The 500 wealthiest individuals on a planet of roughly 8 billion humans gained $237 billion in personal net worth over the year, according to Bloomberg.
Those massive investment gains followed similarly massive convulsions — a natural byproduct of beginning the investing year with incredible wealth. The same microfraction of the species was almost $400 billion in the hole by Valentine’s Day, then up more than $300 billion in the months before Donald Trump beat Hillary Clinton in November’s election, before slumping to the mere $237,000,000,000 net gain by year’s end, Bloomberg reports.
The poorest 2.4 billion adults worldwide have an average wealth of under a thousand bucks, and a combined net worth of 2.36 trillion. The 500 people on Bloomberg’s list ended the year with close to double that between them: $4.4 trillion.
In other words, capitalism has decided that one crowded nightclub’s worth of people are worth twice as much as a human herd that could fill the cavernous Indianapolis Motor Speedway six thousand times over — assuming none of them brought their children along.
Such inequality isn’t just a condition of economic strife. It’s a cause of it. Yet in countries around the world, the broke billions are being encouraged to blame their own dire straits on other poor people. And it’s working. Xenophobic, nativist politicians on the extreme right edge of the traditional political spectrum have captured a larger and larger share of power.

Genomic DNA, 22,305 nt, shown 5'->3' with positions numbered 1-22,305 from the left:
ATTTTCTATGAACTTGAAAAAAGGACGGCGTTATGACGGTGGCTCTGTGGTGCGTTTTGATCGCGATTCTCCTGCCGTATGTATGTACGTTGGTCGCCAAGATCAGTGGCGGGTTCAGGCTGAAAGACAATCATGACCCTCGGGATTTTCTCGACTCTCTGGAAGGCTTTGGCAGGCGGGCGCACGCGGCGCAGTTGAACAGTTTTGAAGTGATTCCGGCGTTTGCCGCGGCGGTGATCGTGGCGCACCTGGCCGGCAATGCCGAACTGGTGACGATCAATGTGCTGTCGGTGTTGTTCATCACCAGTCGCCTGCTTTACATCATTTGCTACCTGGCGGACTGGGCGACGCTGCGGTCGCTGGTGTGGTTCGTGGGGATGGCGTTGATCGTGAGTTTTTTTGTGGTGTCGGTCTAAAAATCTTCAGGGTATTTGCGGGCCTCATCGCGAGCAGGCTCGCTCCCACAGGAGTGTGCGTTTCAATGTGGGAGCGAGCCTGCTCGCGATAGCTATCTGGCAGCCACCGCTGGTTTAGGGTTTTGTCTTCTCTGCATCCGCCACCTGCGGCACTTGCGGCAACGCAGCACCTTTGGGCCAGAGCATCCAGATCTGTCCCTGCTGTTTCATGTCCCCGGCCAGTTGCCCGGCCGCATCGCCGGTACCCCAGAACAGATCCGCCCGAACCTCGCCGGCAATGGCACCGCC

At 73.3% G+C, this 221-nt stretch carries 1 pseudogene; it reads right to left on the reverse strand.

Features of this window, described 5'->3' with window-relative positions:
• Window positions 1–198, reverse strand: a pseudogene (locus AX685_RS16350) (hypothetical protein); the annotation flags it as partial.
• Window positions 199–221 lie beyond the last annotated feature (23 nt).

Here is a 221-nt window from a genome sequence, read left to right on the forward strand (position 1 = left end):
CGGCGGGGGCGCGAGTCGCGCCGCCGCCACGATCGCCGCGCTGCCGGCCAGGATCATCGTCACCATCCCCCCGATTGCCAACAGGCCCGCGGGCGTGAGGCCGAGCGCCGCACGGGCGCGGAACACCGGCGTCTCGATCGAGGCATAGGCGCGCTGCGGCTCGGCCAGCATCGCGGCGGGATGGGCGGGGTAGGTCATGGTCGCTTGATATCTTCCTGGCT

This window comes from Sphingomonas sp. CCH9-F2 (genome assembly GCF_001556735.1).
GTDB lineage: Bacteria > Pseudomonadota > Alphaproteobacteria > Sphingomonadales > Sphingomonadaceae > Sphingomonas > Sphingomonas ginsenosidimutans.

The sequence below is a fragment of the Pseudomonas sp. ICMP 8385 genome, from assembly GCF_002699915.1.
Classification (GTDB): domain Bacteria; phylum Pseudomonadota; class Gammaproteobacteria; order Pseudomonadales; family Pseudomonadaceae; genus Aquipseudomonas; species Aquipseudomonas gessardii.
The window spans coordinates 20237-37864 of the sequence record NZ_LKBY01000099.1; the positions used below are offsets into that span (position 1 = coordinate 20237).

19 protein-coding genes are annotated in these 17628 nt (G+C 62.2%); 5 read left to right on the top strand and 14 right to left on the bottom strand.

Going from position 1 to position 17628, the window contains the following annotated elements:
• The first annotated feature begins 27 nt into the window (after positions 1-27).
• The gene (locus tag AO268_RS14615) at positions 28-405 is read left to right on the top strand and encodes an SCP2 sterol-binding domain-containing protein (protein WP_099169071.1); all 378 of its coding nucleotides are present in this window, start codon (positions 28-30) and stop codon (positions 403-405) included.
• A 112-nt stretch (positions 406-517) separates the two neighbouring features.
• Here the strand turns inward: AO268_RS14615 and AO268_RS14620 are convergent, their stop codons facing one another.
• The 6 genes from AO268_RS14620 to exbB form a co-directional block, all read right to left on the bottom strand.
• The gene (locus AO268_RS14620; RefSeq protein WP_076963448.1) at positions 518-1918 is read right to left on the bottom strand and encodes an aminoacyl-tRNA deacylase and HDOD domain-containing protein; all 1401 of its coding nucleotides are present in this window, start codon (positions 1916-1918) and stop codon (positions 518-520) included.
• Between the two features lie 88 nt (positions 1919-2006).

Trump’s win in November, like the victory of pro-Brexit campaigners in the summer, suggests that the economically oppressed are embracing paranoid, mathematically insane explanations of why their lives are so rotten. Liberal political values seem poised to fall soon in France, Germany, and Brazil. The Trumps and Le Pens of the world are winning at the ballot box even as the evidence grows starker that inequality is to blame for the hardships these populists’ supporters endure.
The idea that democracies cannot survive intense maldistribution of wealth for very long is not new. But the sheer speed of this transformation is nonetheless breathtaking.
The fall of the liberal idea comes barely five years after a very different political moment around the world, where populists were in the streets decrying the wealthy, the financial industry, and their government abettors. Protests from Wall Street to Madrid to Athens to Reykjavik targeted not immigrants or refugees or government benefits programs, but concentrated wealth.
Sooner or later, governments called down the police on those same protesters. Few of those governments took any aggressive policy steps to redress inequality, or even to repair the devastation of the 2008 financial crisis. The already severe concentration of global wealth in a few hundred hands intensified.
And now, those same masses who rode a leftward breeze for a year or two have retreated — or simply turned right.
Author: Alan Pyke